This week, Japan’s Ministry of Economy, Trade, and Industry announced new restrictions on exports to South Korea of key materials used in tech manufacturing, a move that ups the ante amidst a period of increased tensions between the two countries.
The core issue is an ongoing debate over South Korean court rulings that have allowed individual Korean citizens to sue Japanese companies for compensation over their use of forced labor during World War II. As far as Japan is concerned, all issues related to wartime conduct were settled in 1965 when the two countries signed agreements establishing diplomatic and economic relations that included some reparations for Japanese actions during the war. However, since then Korean activists have disputed the agreement, saying that it did not sufficiently compensate victims, including comfort women and forced laborers, and did not reflect sincere atonement for the Japanese government’s actions during the war.
Last fall, these groups gained major momentum when South Korea’s Supreme Court officially ruled that the 1965 agreement resolved intergovernmental disputes, but did not bar individuals from suing Japanese companies directly. In two related rulings, the Supreme Court ordered Nippon Steel & Sumitomo Metal Corporation to pay four plaintiffs 100 million won ($88,740) each in compensation, and ordered Mitsubishi Heavy Industries, Ltd. to pay compensation ranging from 80-120 million won to 10 additional plaintiffs. After the two companies repeatedly refused to pay the awarded compensation, local Korean courts approved the seizure of corporate assets held in South Korea in order to fulfill the Supreme Court’s verdict. These rulings have opened the floodgates, much to Japan’s chagrin — according to Japan’s Ministry of Foreign Affairs, there are more than a dozen additional cases pending that could impact more than 70 companies.
Now, Tokyo has announced that the sale of certain products will be subject to government review before being approved for sale to South Korea — a move that experts say will essentially bring trade in these materials to a halt. Japanese newspaper The Yomiuri Shimbun even went so far as to call the policy “a de facto embargo.”
The three main materials in question are polyimides, which are used in the manufacture of smartphone and LED displays, as well as etching gas and resist, both used in the semiconductor industry. According to the Korean International Trade Association, South Korea imports 91.9 percent of its resist, 43.9 percent of its etching gas, and 93.7 percent of its polyimides from Japan, meaning that these trade restrictions could force Korean tech manufacturing firms to make major shifts in their supply chain to keep production running. And things could become even worse soon — pending public discussion on the issue, Japan also announced plans to remove South Korea from its “white list” of countries where items of national security concern can be exported without needing a permit.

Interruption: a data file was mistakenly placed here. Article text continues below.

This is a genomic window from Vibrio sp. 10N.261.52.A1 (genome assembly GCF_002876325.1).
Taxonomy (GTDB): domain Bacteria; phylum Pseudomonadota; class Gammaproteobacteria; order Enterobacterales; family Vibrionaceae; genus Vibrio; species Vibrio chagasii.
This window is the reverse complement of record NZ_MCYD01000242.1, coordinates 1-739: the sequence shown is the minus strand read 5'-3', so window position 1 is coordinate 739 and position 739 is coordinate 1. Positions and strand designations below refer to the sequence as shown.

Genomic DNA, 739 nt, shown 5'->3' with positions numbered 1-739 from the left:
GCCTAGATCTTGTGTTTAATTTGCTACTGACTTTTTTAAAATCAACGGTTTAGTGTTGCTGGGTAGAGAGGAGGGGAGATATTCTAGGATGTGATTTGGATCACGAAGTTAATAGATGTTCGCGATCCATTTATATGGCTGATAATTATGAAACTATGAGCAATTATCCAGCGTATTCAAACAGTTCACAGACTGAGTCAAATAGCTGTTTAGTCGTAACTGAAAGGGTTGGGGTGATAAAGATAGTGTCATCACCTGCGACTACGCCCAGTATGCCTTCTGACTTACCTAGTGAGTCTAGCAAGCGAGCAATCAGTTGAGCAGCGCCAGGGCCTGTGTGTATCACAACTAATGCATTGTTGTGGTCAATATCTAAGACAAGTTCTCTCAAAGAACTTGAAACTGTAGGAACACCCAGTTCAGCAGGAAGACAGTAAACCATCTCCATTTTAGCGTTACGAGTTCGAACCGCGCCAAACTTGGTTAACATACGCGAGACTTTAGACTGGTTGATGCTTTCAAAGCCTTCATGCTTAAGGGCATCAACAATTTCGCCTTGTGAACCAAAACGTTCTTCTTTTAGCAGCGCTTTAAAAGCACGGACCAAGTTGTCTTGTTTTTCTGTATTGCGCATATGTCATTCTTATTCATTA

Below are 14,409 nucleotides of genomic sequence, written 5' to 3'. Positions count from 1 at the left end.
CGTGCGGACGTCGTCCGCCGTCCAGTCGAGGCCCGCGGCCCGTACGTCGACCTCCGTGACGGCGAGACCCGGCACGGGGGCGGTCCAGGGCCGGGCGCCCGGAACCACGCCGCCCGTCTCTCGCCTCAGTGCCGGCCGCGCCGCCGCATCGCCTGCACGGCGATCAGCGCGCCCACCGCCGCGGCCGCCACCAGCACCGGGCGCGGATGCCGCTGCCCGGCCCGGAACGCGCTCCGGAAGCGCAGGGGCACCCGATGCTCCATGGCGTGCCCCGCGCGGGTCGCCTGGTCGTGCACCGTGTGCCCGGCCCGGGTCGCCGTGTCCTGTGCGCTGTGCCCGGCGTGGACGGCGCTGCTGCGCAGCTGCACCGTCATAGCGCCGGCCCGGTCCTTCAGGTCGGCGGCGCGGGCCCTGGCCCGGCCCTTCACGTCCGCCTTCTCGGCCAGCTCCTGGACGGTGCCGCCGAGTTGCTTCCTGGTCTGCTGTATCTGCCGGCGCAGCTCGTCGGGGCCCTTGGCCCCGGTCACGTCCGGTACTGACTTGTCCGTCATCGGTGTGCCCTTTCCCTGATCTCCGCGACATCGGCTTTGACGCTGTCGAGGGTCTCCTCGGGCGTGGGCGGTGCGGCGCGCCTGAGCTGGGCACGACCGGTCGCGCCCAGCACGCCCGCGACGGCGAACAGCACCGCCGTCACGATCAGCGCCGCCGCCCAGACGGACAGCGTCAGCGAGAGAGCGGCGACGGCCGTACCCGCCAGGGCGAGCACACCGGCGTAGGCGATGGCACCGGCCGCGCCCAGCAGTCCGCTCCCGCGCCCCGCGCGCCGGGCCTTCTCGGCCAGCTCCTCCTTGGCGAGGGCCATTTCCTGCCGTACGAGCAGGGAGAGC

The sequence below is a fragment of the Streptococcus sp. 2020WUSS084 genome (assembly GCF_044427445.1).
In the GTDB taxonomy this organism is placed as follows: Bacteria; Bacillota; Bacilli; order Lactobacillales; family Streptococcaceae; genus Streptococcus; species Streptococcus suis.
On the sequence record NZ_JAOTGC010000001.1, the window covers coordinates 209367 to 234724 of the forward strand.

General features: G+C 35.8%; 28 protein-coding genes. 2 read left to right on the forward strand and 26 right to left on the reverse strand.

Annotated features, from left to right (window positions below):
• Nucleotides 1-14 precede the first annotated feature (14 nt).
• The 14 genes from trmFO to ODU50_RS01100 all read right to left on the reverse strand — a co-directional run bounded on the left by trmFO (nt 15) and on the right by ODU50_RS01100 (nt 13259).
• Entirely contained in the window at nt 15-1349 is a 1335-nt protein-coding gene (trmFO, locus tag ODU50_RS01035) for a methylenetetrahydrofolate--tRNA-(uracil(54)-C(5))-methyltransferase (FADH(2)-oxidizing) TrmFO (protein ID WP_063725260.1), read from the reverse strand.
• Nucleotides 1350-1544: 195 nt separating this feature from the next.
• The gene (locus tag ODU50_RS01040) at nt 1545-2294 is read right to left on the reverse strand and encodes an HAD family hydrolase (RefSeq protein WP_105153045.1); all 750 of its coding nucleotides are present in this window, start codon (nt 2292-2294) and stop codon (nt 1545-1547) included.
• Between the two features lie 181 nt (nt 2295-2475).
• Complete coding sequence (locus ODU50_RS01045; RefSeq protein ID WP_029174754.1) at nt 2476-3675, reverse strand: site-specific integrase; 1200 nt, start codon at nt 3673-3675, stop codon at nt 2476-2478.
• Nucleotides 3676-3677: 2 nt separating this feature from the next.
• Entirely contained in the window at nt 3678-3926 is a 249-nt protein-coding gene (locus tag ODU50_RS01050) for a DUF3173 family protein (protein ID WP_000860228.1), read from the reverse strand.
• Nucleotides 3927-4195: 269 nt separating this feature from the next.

While the reliance on Japanese exports of these products makes these new restrictions a cause for concern, industry experts seem optimistic about South Korean companies’ ability to survive on reserves in the short term and then begin to shift supply chains to accommodate the change. Some even expected manufacturers to shift more toward domestic Korean suppliers, which would make Japan’s harsh policies more of a boon for the South Korean economy in the long run.
Thus far, the South Korean government has largely stayed silent on the lawsuit issue, mostly deferring to the court’s decision and vowing to continue diplomatic cooperation with Tokyo. For President Moon Jae-in and his Democratic Party, coming out firmly against the wartime labor settlements would be political suicide. In fact, Moon has sided with victim’s advocacy groups multiple times despite diplomatic threats from Tokyo, even going so far as to dissolve a foundation set up via the highly unpopular 2015 comfort women agreement between Seoul and Tokyo that was meant to finally solve the issue of reparations for victims and their families. But Japanese Prime Minister Shinzo Abe has his own political reality to deal with. Some have pointed out that with a Diet election coming up at the end of July, Abe may be trying to rally his conservative base by taking a hardline stance against South Korea.
For the time being, the South Korean government has announced plans to file World Trade Organization disputes against Japan, claiming the harsh new export policies violate trade rules. Seoul’s preferred resolution to the labor lawsuits is to set up a joint fund where South Korean and Japanese companies can voluntarily contribute money for victims — a proposal Japan has soundly rejected. Given the political restrictions for both sides, it may be that these thorny issues are simply not going to be resolved, at least in the short term.